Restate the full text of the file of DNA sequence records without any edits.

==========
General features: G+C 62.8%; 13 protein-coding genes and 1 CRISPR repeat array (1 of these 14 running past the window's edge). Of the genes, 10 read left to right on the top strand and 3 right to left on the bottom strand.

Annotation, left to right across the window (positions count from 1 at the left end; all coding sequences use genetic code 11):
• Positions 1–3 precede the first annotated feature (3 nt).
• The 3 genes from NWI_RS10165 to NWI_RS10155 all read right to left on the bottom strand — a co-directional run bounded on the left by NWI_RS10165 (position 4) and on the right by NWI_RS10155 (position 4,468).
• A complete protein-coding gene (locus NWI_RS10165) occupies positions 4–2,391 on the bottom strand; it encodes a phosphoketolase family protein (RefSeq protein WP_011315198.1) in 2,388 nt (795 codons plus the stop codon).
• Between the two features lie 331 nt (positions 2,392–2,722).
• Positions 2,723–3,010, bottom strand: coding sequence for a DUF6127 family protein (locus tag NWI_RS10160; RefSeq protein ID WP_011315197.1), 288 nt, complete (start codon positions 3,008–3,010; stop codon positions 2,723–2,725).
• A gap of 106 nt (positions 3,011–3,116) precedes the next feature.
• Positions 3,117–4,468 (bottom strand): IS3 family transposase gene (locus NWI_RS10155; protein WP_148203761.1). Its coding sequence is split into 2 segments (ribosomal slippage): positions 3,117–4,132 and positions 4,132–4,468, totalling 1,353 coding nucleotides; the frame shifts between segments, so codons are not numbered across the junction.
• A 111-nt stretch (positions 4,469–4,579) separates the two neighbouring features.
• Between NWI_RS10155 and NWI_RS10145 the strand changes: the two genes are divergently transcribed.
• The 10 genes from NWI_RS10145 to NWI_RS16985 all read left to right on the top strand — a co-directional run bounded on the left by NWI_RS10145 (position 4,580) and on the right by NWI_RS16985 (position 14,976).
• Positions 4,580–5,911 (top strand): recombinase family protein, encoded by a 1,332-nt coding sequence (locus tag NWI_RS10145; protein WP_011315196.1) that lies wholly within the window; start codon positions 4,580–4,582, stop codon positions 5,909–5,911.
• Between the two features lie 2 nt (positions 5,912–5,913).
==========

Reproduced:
General features: G+C 62.8%; 13 protein-coding genes and 1 CRISPR repeat array (1 of these 14 running past the window's edge). Of the genes, 10 read left to right on the top strand and 3 right to left on the bottom strand.

Annotation, left to right across the window (positions count from 1 at the left end; all coding sequences use genetic code 11):
• Positions 1–3 precede the first annotated feature (3 nt).
• The 3 genes from NWI_RS10165 to NWI_RS10155 all read right to left on the bottom strand — a co-directional run bounded on the left by NWI_RS10165 (position 4) and on the right by NWI_RS10155 (position 4,468).
• A complete protein-coding gene (locus NWI_RS10165) occupies positions 4–2,391 on the bottom strand; it encodes a phosphoketolase family protein (RefSeq protein WP_011315198.1) in 2,388 nt (795 codons plus the stop codon).
• Between the two features lie 331 nt (positions 2,392–2,722).
• Positions 2,723–3,010, bottom strand: coding sequence for a DUF6127 family protein (locus tag NWI_RS10160; RefSeq protein ID WP_011315197.1), 288 nt, complete (start codon positions 3,008–3,010; stop codon positions 2,723–2,725).
• A gap of 106 nt (positions 3,011–3,116) precedes the next feature.
• Positions 3,117–4,468 (bottom strand): IS3 family transposase gene (locus NWI_RS10155; protein WP_148203761.1). Its coding sequence is split into 2 segments (ribosomal slippage): positions 3,117–4,132 and positions 4,132–4,468, totalling 1,353 coding nucleotides; the frame shifts between segments, so codons are not numbered across the junction.
• A 111-nt stretch (positions 4,469–4,579) separates the two neighbouring features.
• Between NWI_RS10155 and NWI_RS10145 the strand changes: the two genes are divergently transcribed.
• The 10 genes from NWI_RS10145 to NWI_RS16985 all read left to right on the top strand — a co-directional run bounded on the left by NWI_RS10145 (position 4,580) and on the right by NWI_RS16985 (position 14,976).
• Positions 4,580–5,911 (top strand): recombinase family protein, encoded by a 1,332-nt coding sequence (locus tag NWI_RS10145; protein WP_011315196.1) that lies wholly within the window; start codon positions 4,580–4,582, stop codon positions 5,909–5,911.
• Between the two features lie 2 nt (positions 5,912–5,913).